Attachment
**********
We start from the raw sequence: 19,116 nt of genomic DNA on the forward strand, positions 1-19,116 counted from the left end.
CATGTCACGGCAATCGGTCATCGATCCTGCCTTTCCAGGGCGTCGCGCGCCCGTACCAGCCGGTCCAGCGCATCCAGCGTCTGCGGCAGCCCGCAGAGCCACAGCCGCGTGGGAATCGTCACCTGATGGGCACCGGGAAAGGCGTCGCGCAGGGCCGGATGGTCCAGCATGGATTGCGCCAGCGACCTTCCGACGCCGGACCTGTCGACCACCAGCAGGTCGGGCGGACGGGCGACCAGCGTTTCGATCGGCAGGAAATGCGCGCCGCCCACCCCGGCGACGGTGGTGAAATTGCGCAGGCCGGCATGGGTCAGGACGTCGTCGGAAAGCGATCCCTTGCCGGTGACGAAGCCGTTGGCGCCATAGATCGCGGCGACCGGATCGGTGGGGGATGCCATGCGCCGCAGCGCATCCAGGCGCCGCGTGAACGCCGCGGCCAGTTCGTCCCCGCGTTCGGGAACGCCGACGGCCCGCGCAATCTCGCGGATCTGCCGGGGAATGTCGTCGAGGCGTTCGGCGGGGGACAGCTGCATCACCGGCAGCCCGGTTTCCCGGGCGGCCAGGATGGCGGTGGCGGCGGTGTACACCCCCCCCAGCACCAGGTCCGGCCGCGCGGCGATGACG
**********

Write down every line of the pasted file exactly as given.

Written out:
We start from the raw sequence: 19,116 nt of genomic DNA on the forward strand, positions 1-19,116 counted from the left end.
CATGTCACGGCAATCGGTCATCGATCCTGCCTTTCCAGGGCGTCGCGCGCCCGTACCAGCCGGTCCAGCGCATCCAGCGTCTGCGGCAGCCCGCAGAGCCACAGCCGCGTGGGAATCGTCACCTGATGGGCACCGGGAAAGGCGTCGCGCAGGGCCGGATGGTCCAGCATGGATTGCGCCAGCGACCTTCCGACGCCGGACCTGTCGACCACCAGCAGGTCGGGCGGACGGGCGACCAGCGTTTCGATCGGCAGGAAATGCGCGCCGCCCACCCCGGCGACGGTGGTGAAATTGCGCAGGCCGGCATGGGTCAGGACGTCGTCGGAAAGCGATCCCTTGCCGGTGACGAAGCCGTTGGCGCCATAGATCGCGGCGACCGGATCGGTGGGGGATGCCATGCGCCGCAGCGCATCCAGGCGCCGCGTGAACGCCGCGGCCAGTTCGTCCCCGCGTTCGGGAACGCCGACGGCCCGCGCAATCTCGCGGATCTGCCGGGGAATGTCGTCGAGGCGTTCGGCGGGGGACAGCTGCATCACCGGCAGCCCGGTTTCCCGGGCGGCCAGGATGGCGGTGGCGGCGGTGTACACCCCCCCCAGCACCAGGTCCGGCCGCGCGGCGATGACG